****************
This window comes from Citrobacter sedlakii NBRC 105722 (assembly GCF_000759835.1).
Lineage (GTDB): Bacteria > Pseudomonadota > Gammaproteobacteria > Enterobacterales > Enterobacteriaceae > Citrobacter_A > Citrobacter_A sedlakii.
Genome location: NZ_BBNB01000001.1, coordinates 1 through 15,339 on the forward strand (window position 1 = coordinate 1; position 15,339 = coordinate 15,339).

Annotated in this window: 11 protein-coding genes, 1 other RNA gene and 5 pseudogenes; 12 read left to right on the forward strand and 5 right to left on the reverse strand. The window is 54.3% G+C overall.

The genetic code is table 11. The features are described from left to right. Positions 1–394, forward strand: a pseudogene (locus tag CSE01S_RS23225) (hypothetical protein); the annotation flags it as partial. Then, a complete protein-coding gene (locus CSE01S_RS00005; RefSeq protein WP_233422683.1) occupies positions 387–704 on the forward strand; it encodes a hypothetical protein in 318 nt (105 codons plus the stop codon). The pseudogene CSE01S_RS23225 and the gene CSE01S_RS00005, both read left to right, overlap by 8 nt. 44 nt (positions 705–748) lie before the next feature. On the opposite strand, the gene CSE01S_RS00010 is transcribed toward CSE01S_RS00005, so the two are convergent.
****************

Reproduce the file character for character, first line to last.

This window comes from Citrobacter sedlakii NBRC 105722 (assembly GCF_000759835.1).
Lineage (GTDB): Bacteria > Pseudomonadota > Gammaproteobacteria > Enterobacterales > Enterobacteriaceae > Citrobacter_A > Citrobacter_A sedlakii.
Genome location: NZ_BBNB01000001.1, coordinates 1 through 15,339 on the forward strand (window position 1 = coordinate 1; position 15,339 = coordinate 15,339).

Annotated in this window: 11 protein-coding genes, 1 other RNA gene and 5 pseudogenes; 12 read left to right on the forward strand and 5 right to left on the reverse strand. The window is 54.3% G+C overall.

The genetic code is table 11. The features are described from left to right. Positions 1–394, forward strand: a pseudogene (locus tag CSE01S_RS23225) (hypothetical protein); the annotation flags it as partial. Then, a complete protein-coding gene (locus CSE01S_RS00005; RefSeq protein WP_233422683.1) occupies positions 387–704 on the forward strand; it encodes a hypothetical protein in 318 nt (105 codons plus the stop codon). The pseudogene CSE01S_RS23225 and the gene CSE01S_RS00005, both read left to right, overlap by 8 nt. 44 nt (positions 705–748) lie before the next feature. On the opposite strand, the gene CSE01S_RS00010 is transcribed toward CSE01S_RS00005, so the two are convergent.